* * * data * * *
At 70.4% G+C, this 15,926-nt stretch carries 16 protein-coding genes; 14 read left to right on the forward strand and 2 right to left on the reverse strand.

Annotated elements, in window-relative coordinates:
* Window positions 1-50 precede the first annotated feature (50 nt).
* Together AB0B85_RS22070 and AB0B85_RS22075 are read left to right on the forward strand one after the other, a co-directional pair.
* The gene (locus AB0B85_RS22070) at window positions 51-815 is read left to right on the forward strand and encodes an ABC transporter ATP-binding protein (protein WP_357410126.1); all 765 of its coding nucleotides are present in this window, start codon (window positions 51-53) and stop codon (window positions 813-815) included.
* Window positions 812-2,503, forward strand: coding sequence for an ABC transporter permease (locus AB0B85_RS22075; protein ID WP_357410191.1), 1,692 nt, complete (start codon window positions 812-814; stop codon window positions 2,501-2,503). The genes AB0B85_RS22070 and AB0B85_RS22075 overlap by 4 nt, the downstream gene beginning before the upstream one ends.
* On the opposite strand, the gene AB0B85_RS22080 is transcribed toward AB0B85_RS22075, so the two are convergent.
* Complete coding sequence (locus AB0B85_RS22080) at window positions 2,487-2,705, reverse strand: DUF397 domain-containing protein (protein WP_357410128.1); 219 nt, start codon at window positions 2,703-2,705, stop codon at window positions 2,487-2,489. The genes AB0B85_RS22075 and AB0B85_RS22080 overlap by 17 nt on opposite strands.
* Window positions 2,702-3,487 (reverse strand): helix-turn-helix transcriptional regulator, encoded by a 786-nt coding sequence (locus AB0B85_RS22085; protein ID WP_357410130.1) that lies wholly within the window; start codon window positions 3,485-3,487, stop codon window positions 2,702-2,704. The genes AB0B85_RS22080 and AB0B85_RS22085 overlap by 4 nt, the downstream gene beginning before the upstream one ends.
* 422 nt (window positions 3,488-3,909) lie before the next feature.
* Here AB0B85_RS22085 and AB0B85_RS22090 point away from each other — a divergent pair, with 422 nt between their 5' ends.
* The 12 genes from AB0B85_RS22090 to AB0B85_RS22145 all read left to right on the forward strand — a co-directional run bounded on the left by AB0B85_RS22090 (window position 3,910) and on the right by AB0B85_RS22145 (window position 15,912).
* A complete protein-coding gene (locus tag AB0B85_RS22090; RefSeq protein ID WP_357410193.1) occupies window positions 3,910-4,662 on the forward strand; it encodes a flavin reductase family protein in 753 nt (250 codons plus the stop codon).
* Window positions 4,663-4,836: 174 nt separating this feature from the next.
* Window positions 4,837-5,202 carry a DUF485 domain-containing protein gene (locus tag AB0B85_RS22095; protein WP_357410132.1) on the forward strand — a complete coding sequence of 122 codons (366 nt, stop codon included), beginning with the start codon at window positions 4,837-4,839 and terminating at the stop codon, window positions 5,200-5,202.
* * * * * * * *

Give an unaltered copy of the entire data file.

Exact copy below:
At 70.4% G+C, this 15,926-nt stretch carries 16 protein-coding genes; 14 read left to right on the forward strand and 2 right to left on the reverse strand.

Annotated elements, in window-relative coordinates:
* Window positions 1-50 precede the first annotated feature (50 nt).
* Together AB0B85_RS22070 and AB0B85_RS22075 are read left to right on the forward strand one after the other, a co-directional pair.
* The gene (locus AB0B85_RS22070) at window positions 51-815 is read left to right on the forward strand and encodes an ABC transporter ATP-binding protein (protein WP_357410126.1); all 765 of its coding nucleotides are present in this window, start codon (window positions 51-53) and stop codon (window positions 813-815) included.
* Window positions 812-2,503, forward strand: coding sequence for an ABC transporter permease (locus AB0B85_RS22075; protein ID WP_357410191.1), 1,692 nt, complete (start codon window positions 812-814; stop codon window positions 2,501-2,503). The genes AB0B85_RS22070 and AB0B85_RS22075 overlap by 4 nt, the downstream gene beginning before the upstream one ends.
* On the opposite strand, the gene AB0B85_RS22080 is transcribed toward AB0B85_RS22075, so the two are convergent.
* Complete coding sequence (locus AB0B85_RS22080) at window positions 2,487-2,705, reverse strand: DUF397 domain-containing protein (protein WP_357410128.1); 219 nt, start codon at window positions 2,703-2,705, stop codon at window positions 2,487-2,489. The genes AB0B85_RS22075 and AB0B85_RS22080 overlap by 17 nt on opposite strands.
* Window positions 2,702-3,487 (reverse strand): helix-turn-helix transcriptional regulator, encoded by a 786-nt coding sequence (locus AB0B85_RS22085; protein ID WP_357410130.1) that lies wholly within the window; start codon window positions 3,485-3,487, stop codon window positions 2,702-2,704. The genes AB0B85_RS22080 and AB0B85_RS22085 overlap by 4 nt, the downstream gene beginning before the upstream one ends.
* 422 nt (window positions 3,488-3,909) lie before the next feature.
* Here AB0B85_RS22085 and AB0B85_RS22090 point away from each other — a divergent pair, with 422 nt between their 5' ends.
* The 12 genes from AB0B85_RS22090 to AB0B85_RS22145 all read left to right on the forward strand — a co-directional run bounded on the left by AB0B85_RS22090 (window position 3,910) and on the right by AB0B85_RS22145 (window position 15,912).
* A complete protein-coding gene (locus tag AB0B85_RS22090; RefSeq protein ID WP_357410193.1) occupies window positions 3,910-4,662 on the forward strand; it encodes a flavin reductase family protein in 753 nt (250 codons plus the stop codon).
* Window positions 4,663-4,836: 174 nt separating this feature from the next.
* Window positions 4,837-5,202 carry a DUF485 domain-containing protein gene (locus tag AB0B85_RS22095; protein WP_357410132.1) on the forward strand — a complete coding sequence of 122 codons (366 nt, stop codon included), beginning with the start codon at window positions 4,837-4,839 and terminating at the stop codon, window positions 5,200-5,202.